The Pretty One A Novel About Sisters - By Lucinda Rosenfeld


OLYMPIA LOUISE HELLINGER HAD always been the “Beautiful One” in her family. Among her sisters, she was also understood to be the Artistic One, the Flaky One, the Chronically Late One, the Mellow One, the Selfish One, and the Unambitious One. Whether reality reflected reputation was a matter of opinion. But at thirty-eight she was the events coordinator of a small museum of contemporary Austrian art, located on the Upper East Side. She was also a single mother. Little wonder that, as much as she loved spending time with her three-and-a-half-year-old daughter, Lola, she also longed for more hours to herself.

For years, Olympia had been painting watercolors of little girls and furry animals. This had been true even before she’d given birth to Lola—or brought home Clive, a borderline-obese New Zealand white rabbit with pink eyes, from a local pet store. In her spare time, Olympia also enjoyed shopping for clothes; listening to music; setting up other single friends on blind dates; perusing symptoms lists on WebMD and fearing that she’d contracted a fatal disease (and feeling, somehow, that she deserved it); and then, as a distraction from her worries, drinking too much and reading the mystery and espionage novels she’d loved since she was a child, beginning with Harriet the Spy.

A week before Christmas, however, a more serious form of sleuthing beckoned. Impatient to begin, Olympia started “bath time” fifteen minutes earlier than usual. “Story time” followed. For the sixth night in a row, Lola wanted Olympia to read her Madeline’s Rescue. Miss Clavel having turned off the light for the last time, Lola demanded that her mother “ask her a silly question.”

Olympia complied with this request as well. “Excuse me,” she began. “But there’s something I’ve been meaning to ask you. Can you explain to me why there’s a slice of pizza coming out of your elbow?”

“Ask me another silly question,” Lola replied with a giggle.

“I was also wondering why there’s a piece of celery sticking out of your ear?”

That was apparently an even funnier image to behold. Lola laughed so hard she burped.

“Also,” said Olympia, “could someone tell me why there’s a cheese sandwich attached to your behind?”

Now in stitches, Lola collapsed onto her mother’s lap, then the rug. Enchanted by the sound of her daughter’s laughter, Olympia momentarily forgot what a rush she was in, bent over Lola’s tiny body, and, in an attempt to prolong her hysterics, tickled her exposed tummy. (Lola’s beloved Disney Princess nightgown, a hot-pink firetrap given to her by her babysitter and featuring the entire royal assemblage clustered like newscasters on a billboard, had ridden up to her armpits.)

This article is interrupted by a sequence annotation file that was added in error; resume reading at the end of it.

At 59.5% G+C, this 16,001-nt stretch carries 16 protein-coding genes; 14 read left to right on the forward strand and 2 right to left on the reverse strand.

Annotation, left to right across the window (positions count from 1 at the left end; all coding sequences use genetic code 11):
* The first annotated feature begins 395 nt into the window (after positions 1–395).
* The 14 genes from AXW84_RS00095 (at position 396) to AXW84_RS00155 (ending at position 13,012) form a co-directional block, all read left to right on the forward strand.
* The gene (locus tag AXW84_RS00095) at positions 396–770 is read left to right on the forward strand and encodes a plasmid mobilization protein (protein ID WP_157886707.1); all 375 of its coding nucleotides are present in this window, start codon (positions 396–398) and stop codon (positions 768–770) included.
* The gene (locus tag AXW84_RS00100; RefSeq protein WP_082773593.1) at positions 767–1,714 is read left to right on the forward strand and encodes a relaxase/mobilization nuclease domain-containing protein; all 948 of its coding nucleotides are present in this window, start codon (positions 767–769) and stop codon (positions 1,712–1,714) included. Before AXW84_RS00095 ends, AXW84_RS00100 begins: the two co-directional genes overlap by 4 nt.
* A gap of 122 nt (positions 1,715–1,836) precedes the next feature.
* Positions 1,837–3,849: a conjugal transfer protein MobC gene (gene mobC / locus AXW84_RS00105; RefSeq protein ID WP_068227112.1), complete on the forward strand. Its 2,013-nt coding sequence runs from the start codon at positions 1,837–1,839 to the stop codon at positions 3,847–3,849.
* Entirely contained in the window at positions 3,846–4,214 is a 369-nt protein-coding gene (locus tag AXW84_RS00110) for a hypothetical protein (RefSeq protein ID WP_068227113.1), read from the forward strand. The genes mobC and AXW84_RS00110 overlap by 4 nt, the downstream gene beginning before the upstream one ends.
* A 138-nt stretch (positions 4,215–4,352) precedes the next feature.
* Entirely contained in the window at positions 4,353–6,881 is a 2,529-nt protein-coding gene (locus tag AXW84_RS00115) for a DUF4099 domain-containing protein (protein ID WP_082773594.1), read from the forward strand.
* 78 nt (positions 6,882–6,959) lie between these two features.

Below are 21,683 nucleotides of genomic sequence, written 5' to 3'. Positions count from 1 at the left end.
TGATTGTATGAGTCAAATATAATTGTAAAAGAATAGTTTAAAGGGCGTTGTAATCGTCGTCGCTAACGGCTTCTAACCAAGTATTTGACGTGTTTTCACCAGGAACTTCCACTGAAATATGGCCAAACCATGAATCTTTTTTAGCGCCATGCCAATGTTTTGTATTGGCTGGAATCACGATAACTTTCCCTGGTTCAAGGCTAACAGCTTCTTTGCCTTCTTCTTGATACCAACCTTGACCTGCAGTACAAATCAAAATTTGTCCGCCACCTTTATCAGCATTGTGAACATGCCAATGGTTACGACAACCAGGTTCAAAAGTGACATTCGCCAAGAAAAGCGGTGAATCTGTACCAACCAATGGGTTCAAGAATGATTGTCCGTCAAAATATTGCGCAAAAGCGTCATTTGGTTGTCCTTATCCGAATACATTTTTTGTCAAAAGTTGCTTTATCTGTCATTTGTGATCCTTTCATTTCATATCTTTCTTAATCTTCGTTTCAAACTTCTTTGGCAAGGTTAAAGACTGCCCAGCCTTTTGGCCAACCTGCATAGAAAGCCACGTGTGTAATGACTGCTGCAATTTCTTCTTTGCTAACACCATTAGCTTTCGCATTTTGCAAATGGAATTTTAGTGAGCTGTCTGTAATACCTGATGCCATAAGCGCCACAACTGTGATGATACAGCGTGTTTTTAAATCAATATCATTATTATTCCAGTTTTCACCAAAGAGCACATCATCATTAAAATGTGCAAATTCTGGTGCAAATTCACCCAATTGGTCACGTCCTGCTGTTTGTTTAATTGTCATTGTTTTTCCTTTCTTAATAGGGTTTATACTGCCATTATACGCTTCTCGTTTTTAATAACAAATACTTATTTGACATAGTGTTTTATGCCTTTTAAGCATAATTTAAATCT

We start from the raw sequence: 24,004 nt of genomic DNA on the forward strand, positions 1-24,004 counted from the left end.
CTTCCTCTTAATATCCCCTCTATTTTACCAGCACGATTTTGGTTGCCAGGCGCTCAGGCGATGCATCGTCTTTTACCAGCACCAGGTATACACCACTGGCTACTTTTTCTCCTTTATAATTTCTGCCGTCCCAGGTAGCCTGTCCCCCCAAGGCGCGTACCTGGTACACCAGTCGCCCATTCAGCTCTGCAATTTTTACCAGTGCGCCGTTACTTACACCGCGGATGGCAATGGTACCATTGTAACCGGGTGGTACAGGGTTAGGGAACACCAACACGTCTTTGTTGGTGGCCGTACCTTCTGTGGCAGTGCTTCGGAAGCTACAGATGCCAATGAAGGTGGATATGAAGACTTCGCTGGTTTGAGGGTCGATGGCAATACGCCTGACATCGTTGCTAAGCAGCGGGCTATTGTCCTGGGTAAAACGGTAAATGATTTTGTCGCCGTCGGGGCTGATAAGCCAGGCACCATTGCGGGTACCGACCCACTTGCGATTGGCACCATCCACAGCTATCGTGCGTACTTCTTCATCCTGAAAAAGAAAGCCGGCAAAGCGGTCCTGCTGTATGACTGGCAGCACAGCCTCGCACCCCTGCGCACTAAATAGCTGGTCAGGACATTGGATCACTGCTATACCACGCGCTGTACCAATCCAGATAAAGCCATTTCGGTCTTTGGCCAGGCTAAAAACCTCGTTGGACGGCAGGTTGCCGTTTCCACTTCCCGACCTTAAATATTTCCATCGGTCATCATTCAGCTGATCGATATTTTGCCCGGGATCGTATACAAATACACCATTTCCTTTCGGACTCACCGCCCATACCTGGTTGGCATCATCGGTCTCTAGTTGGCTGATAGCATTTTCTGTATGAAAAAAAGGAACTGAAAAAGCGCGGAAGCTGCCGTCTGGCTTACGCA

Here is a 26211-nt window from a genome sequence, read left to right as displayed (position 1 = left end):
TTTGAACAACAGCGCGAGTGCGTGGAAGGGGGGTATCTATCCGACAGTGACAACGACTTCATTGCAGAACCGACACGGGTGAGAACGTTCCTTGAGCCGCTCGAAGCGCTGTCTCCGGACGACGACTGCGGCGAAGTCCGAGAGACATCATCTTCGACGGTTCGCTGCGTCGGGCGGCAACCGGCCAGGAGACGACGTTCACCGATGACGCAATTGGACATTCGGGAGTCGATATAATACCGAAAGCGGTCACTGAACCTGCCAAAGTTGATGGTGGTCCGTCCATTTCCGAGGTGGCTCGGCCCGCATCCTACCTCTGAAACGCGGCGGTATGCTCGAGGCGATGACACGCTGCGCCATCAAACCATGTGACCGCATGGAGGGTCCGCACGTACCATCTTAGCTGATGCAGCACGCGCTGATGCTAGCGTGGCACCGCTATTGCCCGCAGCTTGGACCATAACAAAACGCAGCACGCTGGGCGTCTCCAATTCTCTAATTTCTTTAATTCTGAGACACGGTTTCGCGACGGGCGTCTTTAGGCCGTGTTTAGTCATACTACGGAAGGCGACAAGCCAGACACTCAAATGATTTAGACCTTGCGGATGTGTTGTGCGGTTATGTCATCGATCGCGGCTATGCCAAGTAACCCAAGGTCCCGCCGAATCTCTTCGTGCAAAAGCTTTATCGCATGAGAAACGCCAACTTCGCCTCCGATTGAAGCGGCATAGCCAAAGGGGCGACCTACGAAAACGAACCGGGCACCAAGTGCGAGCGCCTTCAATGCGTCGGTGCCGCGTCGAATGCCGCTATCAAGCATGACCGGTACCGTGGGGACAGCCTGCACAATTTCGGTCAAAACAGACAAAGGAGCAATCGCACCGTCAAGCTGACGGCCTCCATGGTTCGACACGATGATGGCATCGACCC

Shortly thereafter, Olympia’s internal clock resumed ticking. “And now it’s sleepy time for Sleeping Beauty,” she announced, lifting Lola into the air with her as she stood up.

“I’m Belle—not Sleeping Beauty,” declared Lola, her laughter abruptly ceasing.

“Well, Queen Mommy has decreed that all princesses must be asleep by eight thirty.”

“One more silly question.”

“No. You have school tomorrow.”

“It’s not real school. It’s daycare.”

Olympia released a heavy sigh of exasperation before attempting to regain the upper hand. “Okay, here’s my last silly question: can you please tell me why you’re not in bed already?”

“That’s not silly.”


“But you didn’t sing ‘Favorite Things’ or do ‘This Little Piggy’ yet!”

Olympia had a new tack. “If I do both things, do you promise to go to sleep?”

“Okay,” Lola agreed.

“But do you promise?”


And so Olympia assigned neighborhood destinations to all ten of Lola’s toes. Then she did her best Julie Andrews impression. Girls in white dresses with blue satin sashes!, she sang in a high register, secretly impressed with her own vocal skills and, for a split second, wondering if she could have made it a career. Silver white winters that meld into spring, she went on. Or was it melt into spring? And did it matter? Finally, Olympia arrived at the last of the feel so bads. “Okay, that’s it. It’s eight thirty,” she said. It was actually eight twenty-seven; luckily, Lola hadn’t yet learned to tell time.

Olympia deposited Lola in her toddler bed, then switched off the butterfly lamp on her dresser. The room went dark but for the fluorescent glow of a night-light.

“Noooooo!” moaned Lola. “No sleep. Not tired.”

“Lola, you promised!!” said Olympia, her temperature rising.

“I’m scared.”

“What are you scared of? I’m going to be in the next room.”

“I’m scared of the dark.”

“Don’t be silly. It’s not even that dark in here.”

“Is so.”

“Is not.”

“Is too,” said Lola, throwing her legs over the side of the bed as if